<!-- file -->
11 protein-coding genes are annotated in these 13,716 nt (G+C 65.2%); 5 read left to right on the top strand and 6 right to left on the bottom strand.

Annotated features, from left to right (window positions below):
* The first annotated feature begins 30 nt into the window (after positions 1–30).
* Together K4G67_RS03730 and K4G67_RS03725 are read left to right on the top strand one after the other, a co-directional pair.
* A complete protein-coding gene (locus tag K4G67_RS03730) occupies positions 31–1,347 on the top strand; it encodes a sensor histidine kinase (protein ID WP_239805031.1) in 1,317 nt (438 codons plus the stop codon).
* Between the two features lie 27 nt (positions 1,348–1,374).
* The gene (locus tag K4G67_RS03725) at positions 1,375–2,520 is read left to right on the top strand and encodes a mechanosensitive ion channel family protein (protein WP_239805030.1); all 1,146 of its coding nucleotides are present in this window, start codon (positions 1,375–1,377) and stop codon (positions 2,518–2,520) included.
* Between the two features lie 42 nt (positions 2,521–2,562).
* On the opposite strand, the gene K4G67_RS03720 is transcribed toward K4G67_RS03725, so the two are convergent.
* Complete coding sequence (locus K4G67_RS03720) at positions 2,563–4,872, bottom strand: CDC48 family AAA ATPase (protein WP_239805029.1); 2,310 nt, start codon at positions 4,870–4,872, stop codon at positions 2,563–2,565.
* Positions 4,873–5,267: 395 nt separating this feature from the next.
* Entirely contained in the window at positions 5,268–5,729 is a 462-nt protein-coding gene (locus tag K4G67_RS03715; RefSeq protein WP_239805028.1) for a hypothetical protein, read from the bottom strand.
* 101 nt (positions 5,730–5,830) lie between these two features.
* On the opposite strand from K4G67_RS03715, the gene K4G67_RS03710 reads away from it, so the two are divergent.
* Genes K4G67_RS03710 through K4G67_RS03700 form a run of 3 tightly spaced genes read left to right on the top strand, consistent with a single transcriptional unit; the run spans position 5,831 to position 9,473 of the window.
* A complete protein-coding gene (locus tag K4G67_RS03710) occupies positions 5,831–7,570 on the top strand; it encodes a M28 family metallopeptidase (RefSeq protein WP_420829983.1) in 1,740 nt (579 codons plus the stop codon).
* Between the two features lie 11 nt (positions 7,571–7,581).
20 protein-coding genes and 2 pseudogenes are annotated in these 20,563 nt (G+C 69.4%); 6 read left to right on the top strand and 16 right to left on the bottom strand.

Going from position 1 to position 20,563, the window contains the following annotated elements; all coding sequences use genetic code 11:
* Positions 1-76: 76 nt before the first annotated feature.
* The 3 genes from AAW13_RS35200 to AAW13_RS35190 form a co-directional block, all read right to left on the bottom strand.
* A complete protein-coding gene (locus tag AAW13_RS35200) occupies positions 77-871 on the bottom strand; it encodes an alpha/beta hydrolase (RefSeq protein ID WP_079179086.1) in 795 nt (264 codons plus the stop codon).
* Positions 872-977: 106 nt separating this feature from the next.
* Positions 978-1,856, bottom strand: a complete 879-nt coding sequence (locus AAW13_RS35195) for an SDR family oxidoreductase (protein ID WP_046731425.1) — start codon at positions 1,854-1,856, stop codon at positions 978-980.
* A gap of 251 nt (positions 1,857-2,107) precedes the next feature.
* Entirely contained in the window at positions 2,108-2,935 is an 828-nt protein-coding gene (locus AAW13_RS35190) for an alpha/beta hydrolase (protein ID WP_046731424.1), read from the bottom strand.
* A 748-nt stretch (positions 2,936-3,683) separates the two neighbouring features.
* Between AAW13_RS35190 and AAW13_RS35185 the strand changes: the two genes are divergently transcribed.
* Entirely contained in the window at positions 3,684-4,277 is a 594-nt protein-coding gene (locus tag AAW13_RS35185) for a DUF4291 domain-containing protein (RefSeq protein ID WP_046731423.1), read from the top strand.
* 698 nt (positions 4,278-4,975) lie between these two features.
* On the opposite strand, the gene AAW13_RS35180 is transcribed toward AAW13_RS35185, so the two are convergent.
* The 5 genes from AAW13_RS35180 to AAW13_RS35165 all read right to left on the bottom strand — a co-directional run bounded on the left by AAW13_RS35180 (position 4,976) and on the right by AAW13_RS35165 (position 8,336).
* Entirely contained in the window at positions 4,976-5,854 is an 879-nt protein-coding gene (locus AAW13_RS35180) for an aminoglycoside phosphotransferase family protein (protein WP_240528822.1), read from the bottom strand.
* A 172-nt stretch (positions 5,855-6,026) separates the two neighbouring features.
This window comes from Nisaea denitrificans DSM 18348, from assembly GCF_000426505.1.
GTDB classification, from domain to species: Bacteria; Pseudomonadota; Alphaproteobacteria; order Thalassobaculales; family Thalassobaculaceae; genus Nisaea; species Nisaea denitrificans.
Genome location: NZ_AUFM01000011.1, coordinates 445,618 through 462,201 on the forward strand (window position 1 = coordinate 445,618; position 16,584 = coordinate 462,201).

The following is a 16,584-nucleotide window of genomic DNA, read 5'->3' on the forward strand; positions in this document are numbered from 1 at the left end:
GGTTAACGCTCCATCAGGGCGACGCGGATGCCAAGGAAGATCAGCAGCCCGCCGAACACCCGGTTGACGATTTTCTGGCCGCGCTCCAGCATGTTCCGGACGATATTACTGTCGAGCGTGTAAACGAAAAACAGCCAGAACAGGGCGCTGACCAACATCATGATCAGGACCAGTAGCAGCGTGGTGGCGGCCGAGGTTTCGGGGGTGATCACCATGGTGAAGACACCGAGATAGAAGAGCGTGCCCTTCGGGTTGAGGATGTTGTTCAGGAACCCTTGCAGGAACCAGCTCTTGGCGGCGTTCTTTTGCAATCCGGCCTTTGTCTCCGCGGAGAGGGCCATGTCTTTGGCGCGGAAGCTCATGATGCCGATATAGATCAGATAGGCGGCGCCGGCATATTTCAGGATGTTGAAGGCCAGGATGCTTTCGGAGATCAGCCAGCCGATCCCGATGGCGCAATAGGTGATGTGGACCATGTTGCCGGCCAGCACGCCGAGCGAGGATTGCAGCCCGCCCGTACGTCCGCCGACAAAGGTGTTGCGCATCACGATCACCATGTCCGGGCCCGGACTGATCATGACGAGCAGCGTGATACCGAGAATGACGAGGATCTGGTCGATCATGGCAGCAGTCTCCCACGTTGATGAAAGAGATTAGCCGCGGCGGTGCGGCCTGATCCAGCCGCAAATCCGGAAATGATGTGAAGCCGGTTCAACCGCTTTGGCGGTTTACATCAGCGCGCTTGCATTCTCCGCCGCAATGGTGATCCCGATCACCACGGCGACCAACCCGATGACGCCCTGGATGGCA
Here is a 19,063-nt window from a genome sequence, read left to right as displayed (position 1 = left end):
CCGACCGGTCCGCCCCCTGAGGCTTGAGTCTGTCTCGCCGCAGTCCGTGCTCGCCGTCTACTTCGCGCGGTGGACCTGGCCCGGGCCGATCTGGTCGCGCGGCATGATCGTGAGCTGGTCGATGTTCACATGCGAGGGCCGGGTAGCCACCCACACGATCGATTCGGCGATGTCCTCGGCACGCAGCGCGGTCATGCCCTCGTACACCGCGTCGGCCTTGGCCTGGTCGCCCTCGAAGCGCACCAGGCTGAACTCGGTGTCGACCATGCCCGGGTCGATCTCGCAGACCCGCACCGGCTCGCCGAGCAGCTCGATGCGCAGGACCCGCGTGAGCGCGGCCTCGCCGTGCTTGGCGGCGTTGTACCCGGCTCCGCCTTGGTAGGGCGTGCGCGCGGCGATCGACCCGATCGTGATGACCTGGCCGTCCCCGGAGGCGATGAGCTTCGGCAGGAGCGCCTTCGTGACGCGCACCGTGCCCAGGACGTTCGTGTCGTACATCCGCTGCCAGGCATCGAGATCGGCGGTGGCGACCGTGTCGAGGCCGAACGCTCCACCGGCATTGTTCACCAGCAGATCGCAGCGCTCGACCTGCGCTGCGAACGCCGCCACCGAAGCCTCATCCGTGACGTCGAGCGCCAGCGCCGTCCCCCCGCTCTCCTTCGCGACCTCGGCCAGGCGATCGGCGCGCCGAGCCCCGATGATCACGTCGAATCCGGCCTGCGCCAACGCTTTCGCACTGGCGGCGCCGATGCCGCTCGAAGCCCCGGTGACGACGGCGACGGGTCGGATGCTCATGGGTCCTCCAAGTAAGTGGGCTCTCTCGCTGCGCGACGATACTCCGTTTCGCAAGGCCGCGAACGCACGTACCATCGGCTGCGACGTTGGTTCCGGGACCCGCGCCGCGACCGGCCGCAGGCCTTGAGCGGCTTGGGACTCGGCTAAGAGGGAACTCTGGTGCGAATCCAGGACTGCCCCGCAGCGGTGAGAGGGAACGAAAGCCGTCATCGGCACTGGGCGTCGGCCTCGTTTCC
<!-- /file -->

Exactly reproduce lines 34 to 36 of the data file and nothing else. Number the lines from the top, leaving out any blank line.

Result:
* A 172-nt stretch (positions 5,855-6,026) separates the two neighbouring features.
This window comes from Nisaea denitrificans DSM 18348, from assembly GCF_000426505.1.
GTDB classification, from domain to species: Bacteria; Pseudomonadota; Alphaproteobacteria; order Thalassobaculales; family Thalassobaculaceae; genus Nisaea; species Nisaea denitrificans.